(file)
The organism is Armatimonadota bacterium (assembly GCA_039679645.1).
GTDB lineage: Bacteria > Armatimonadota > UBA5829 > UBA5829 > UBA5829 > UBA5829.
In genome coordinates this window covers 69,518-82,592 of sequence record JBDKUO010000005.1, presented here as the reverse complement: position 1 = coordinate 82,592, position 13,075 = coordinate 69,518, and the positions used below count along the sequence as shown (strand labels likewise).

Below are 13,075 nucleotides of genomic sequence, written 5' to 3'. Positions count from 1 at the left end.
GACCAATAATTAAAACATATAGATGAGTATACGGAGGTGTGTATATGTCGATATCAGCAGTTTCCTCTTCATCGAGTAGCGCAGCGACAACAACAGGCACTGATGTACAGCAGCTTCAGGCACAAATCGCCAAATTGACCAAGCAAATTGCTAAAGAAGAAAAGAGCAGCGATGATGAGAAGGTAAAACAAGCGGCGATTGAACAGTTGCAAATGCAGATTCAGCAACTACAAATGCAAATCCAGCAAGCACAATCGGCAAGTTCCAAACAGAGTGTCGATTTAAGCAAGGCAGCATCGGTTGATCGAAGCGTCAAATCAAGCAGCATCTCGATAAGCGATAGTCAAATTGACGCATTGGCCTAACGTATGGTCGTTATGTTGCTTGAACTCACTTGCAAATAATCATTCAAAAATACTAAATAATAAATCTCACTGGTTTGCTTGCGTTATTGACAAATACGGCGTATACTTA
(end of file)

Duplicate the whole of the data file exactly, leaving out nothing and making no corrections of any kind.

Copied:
The organism is Armatimonadota bacterium (assembly GCA_039679645.1).
GTDB lineage: Bacteria > Armatimonadota > UBA5829 > UBA5829 > UBA5829 > UBA5829.
In genome coordinates this window covers 69,518-82,592 of sequence record JBDKUO010000005.1, presented here as the reverse complement: position 1 = coordinate 82,592, position 13,075 = coordinate 69,518, and the positions used below count along the sequence as shown (strand labels likewise).

Below are 13,075 nucleotides of genomic sequence, written 5' to 3'. Positions count from 1 at the left end.
GACCAATAATTAAAACATATAGATGAGTATACGGAGGTGTGTATATGTCGATATCAGCAGTTTCCTCTTCATCGAGTAGCGCAGCGACAACAACAGGCACTGATGTACAGCAGCTTCAGGCACAAATCGCCAAATTGACCAAGCAAATTGCTAAAGAAGAAAAGAGCAGCGATGATGAGAAGGTAAAACAAGCGGCGATTGAACAGTTGCAAATGCAGATTCAGCAACTACAAATGCAAATCCAGCAAGCACAATCGGCAAGTTCCAAACAGAGTGTCGATTTAAGCAAGGCAGCATCGGTTGATCGAAGCGTCAAATCAAGCAGCATCTCGATAAGCGATAGTCAAATTGACGCATTGGCCTAACGTATGGTCGTTATGTTGCTTGAACTCACTTGCAAATAATCATTCAAAAATACTAAATAATAAATCTCACTGGTTTGCTTGCGTTATTGACAAATACGGCGTATACTTA